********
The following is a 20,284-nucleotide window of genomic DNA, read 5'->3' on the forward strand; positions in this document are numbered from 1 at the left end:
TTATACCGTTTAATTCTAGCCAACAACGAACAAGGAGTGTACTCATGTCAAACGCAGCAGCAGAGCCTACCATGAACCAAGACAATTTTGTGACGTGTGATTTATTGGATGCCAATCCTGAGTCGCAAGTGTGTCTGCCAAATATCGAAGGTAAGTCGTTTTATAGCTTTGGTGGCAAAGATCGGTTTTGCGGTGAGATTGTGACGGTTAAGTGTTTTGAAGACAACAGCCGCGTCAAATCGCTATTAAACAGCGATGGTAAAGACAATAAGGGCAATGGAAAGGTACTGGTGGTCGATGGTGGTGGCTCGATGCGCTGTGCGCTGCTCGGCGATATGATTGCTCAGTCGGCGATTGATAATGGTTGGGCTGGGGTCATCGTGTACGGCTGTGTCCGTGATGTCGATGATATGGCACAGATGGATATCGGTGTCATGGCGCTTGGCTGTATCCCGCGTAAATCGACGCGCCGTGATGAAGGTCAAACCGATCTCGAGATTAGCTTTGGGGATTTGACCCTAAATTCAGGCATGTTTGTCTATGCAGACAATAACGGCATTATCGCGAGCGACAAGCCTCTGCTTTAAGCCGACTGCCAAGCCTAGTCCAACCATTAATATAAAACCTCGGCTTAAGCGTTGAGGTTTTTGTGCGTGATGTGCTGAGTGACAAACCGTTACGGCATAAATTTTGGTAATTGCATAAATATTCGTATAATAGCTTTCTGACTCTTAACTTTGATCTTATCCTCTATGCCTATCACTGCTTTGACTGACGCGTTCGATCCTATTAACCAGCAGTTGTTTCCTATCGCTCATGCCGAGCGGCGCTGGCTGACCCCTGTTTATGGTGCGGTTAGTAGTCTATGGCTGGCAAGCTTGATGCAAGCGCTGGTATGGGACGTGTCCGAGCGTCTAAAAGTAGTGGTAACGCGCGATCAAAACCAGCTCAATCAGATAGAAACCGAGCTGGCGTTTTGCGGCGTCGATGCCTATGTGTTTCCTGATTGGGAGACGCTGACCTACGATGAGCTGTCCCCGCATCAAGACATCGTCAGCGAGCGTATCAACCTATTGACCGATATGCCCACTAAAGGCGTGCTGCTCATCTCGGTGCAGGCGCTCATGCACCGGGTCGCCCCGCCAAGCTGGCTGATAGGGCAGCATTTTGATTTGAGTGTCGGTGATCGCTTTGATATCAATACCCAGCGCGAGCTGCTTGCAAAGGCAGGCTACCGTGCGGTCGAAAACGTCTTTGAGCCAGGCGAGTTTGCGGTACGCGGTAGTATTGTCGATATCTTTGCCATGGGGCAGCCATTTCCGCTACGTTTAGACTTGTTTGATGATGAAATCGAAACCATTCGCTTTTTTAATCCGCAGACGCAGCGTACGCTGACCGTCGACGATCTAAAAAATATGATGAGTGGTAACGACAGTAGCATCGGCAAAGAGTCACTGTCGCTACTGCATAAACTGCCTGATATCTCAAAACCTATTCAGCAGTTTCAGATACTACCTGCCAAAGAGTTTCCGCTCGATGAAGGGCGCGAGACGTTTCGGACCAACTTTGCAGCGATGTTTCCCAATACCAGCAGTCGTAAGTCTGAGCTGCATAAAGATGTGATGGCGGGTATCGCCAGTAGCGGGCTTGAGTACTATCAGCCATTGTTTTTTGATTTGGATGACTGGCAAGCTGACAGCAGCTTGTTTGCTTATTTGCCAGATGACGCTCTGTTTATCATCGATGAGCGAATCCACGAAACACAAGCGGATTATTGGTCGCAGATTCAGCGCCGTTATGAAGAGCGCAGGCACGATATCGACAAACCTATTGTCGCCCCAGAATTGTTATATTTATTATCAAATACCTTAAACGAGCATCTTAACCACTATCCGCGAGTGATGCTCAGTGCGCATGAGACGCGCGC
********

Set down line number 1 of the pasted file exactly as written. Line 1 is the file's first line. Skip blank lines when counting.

The following is a 20,284-nucleotide window of genomic DNA, read 5'->3' on the forward strand; positions in this document are numbered from 1 at the left end: